Play In “The Prime Of Miss Jean Brodie”? Essay, Research Paper
What role does personal history and reminiscence play in ?The Prime of Miss Jean Brodie??
An interesting narrative device of ?The Prime of Miss Jean Brodie? is the manipulation of the time line. The first 5 pages are set in 1936, after which, we are brought back 6 years into the past into 1930. The time periods shift frequently, so much so, that we are told of certain important events very early on in the novel. For example, we are told of Mary?s death in a hotel fire on page 14, the betrayal of Miss Brodie on page 27, the identity of the betrayer (i.e. Sandy) on page 60 and Miss Brodie?s death on page 26. The fact that these rather tragic events are made known to us right in the beginning, creates a rather foreboding sense of doom as the reader is invited to interpret all the events as a prelude to the final failure and betrayal of Miss Brodie. Personal history and reminiscence therefore, play a major role in the movement of the plot of the novel as events are narrated simultaneously along with the characters? reflections and future thoughts.
Miss Brodie, the central character in the novel, often narrates her personal history to her class. One of the first stories that she tells the young impressionable girls is that of her lover, ?Hugh the warrior? who died during The First World War, ?just before Armistice?. This story is often referred to in the course of the novel and is integral in the early formation of the girls? ideas on love and sex, especially in the cases of Sandy Stranger and her best friend Jenny Grey. The girls often contemplate their relationship, fantasizing and creating their own picture of the love affair that took place between their teacher and the greatly idealized Hugh. This can be seen in the two girls? short story, ?The Mountain Eyerie? on page 18. Miss Brodie?s narration about Hugh on page 12 is full of romanticized images, likening Hugh?s death to the fall of ?an autumn leaf?. Hugh was ?a scholar? despite being poor and wanted to lead a simple life where they would ?drink water and walk slow?.
These romantic images were very much impressed upon Sandy and Jenny. Likewise, ?The Mountain Eyerie? follows through with this line of romantic imagery. The language is very passionate. The characters ?beseech? and ?swear? their lines instead of just saying or stating them. There is also liberal use of the exclamation mark. ?Stand back from the door I say!? and ?Back girl! he cried? are some of the statements used in the girls? narration to show strong emotion and raw passion. Later on in the novel, when Sandy and Jenny are composing the secret correspondence between Miss Brodie and Gordon Lowther, (page 73), they set the scene of their lovemaking to be ?the lofty Lion?s back of Arthur?s seat with only the sky for roof and bracken for bed?.
Miss Brodie tries to impress upon the girls the need for ?instinct?, which is why passion is greatly emphasized upon. Hugh is a central figure in Miss Brodie?s life. She sets her relationship with him as the standard for all other relationships. We see Hugh being redefined after her holiday with Lowther. She incorporates the latter?s singing abilities and Lloyd?s artistic talent into her image of him. Miss Brodie uses the word ?instinct? loosely to define her romantic notions, demanding it from her life, as she does from her girls.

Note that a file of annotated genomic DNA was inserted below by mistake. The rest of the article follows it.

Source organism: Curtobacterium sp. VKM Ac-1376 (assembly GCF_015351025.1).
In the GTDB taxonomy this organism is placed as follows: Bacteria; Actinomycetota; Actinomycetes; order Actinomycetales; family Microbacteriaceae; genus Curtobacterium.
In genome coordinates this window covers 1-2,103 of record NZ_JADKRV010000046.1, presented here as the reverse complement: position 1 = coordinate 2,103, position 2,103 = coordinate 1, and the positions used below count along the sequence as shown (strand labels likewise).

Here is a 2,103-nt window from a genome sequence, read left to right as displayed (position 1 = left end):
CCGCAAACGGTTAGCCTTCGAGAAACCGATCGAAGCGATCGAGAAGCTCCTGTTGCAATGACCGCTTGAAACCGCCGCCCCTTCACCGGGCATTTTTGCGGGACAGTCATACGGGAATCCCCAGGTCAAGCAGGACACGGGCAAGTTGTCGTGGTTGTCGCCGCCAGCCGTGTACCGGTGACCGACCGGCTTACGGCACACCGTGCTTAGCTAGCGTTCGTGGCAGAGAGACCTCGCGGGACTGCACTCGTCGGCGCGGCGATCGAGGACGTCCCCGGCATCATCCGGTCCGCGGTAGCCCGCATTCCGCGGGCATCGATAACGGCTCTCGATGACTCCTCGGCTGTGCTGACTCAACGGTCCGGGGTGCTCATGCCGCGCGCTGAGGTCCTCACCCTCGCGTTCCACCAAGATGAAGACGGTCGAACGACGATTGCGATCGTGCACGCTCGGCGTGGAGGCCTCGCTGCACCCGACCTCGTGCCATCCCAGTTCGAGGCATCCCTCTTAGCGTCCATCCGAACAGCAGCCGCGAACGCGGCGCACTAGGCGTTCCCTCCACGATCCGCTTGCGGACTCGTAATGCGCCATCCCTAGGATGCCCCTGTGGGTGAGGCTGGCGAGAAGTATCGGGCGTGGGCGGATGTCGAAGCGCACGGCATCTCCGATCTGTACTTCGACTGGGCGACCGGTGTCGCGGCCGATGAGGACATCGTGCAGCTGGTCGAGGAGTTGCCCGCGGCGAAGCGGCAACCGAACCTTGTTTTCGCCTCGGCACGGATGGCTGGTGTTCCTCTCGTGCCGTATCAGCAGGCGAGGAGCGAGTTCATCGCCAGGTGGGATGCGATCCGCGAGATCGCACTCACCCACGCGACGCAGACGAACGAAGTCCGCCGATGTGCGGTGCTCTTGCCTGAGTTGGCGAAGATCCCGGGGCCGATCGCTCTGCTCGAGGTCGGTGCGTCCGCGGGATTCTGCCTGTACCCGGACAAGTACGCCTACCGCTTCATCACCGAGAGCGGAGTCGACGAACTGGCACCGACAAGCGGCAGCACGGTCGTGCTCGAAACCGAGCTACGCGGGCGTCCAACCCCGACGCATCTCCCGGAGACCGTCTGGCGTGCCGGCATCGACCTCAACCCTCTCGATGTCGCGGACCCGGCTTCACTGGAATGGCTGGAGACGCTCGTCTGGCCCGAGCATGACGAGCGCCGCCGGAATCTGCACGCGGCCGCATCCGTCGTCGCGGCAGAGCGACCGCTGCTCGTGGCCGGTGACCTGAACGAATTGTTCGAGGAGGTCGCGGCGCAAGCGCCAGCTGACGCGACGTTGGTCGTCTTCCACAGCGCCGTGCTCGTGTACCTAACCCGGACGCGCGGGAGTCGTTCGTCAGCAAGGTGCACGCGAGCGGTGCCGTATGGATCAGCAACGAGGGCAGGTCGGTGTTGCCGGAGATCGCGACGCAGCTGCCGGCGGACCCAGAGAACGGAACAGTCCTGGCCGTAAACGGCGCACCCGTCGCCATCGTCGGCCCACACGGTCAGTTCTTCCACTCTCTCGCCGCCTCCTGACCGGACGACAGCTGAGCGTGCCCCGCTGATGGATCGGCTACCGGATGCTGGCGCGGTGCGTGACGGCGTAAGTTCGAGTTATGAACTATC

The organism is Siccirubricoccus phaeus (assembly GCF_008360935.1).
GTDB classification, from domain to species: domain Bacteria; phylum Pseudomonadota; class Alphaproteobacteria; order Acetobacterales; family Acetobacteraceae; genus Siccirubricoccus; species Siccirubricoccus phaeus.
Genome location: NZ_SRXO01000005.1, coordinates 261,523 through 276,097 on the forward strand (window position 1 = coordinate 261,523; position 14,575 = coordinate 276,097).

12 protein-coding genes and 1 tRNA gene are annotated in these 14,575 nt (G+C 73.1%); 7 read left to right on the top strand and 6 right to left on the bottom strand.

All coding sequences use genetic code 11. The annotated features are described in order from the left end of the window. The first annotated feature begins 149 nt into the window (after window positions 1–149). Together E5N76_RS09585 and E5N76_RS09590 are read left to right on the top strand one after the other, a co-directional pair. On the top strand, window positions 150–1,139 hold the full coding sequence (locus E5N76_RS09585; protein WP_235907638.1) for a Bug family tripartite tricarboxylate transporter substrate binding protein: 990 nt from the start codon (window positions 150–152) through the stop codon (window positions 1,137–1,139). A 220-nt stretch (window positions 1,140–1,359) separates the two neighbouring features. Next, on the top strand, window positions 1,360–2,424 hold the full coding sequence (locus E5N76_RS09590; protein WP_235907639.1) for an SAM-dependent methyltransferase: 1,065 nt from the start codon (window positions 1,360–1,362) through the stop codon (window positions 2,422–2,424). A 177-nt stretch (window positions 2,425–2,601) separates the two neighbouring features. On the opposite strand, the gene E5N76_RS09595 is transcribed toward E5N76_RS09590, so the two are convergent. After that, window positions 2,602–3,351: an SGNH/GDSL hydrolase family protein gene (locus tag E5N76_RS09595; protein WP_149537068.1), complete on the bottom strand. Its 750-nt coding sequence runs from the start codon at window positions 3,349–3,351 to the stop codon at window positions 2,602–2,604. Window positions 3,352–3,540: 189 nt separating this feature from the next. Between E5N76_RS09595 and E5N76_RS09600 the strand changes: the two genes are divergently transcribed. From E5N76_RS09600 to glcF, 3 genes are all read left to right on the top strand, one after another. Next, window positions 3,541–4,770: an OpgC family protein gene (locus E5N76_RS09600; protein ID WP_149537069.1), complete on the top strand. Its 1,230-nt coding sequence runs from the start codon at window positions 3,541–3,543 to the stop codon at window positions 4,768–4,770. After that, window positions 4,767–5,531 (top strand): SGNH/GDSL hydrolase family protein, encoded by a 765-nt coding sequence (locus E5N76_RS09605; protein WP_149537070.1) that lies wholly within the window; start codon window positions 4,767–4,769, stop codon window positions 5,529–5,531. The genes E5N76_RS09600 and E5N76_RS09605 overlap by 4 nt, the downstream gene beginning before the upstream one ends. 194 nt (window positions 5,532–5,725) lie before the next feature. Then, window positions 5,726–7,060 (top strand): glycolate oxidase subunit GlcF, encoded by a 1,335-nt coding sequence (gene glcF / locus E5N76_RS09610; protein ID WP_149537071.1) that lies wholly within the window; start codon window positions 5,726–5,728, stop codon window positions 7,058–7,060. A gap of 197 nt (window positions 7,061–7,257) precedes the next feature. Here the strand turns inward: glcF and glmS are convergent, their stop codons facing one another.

However, the girls do not follow Miss Brodie?s footsteps in the cultivation of greatly passionate and tragic relationships. Jenny has a happy marriage but it does not seem to incite in her the passion the Miss Brodie would have hoped for, finding it instead in her sudden falling in love with the man in Rome in which case ?there was nothing to be done about it?. Miss Brodie had had high hopes for Jenny and probably would have wanted her to go with her instinct but Jenny adhered to a stricter moral code than Miss Brodie, ?sinner that she was? who had no qualms about plotting Teddy Lloyd?s proposed extra-marital affair with Rose.
Sandy, Jenny?s best friend seems to be the girl who is most opposed to Miss Brodie. In her secret fantasies with the policewoman, Sandy seems greatly disapproving of Miss Brodie?s love affair with Gorden Lowther, wanting instead to produce the ?incriminating documents? that would implicate Miss Brodie. She felt the ?pressing need to prove Miss Brodie guilty of misconduct?. This is extremely in opposition to Miss Brodie?s declaration that Sandy was a girl who possessed both insight and instinct. Sandy seems the least capable of a romantic relationship. The love affair that she had had with Teddy Lloyd was purely sexual and devoid of any warmth or romance. It seemed instead to be fueled by a sort of frustration of the part of Lloyd who was repulsed by Sandy?s insolent ?blackmailing? glare. Sandy greatly fell in Miss Brodie?s esteem when she became a nun. ?That is not the sort of dedication I had in mind?. Miss Brodie had probably guessed correctly when she wondered whether Sandy had chosen the said career path only to annoy her.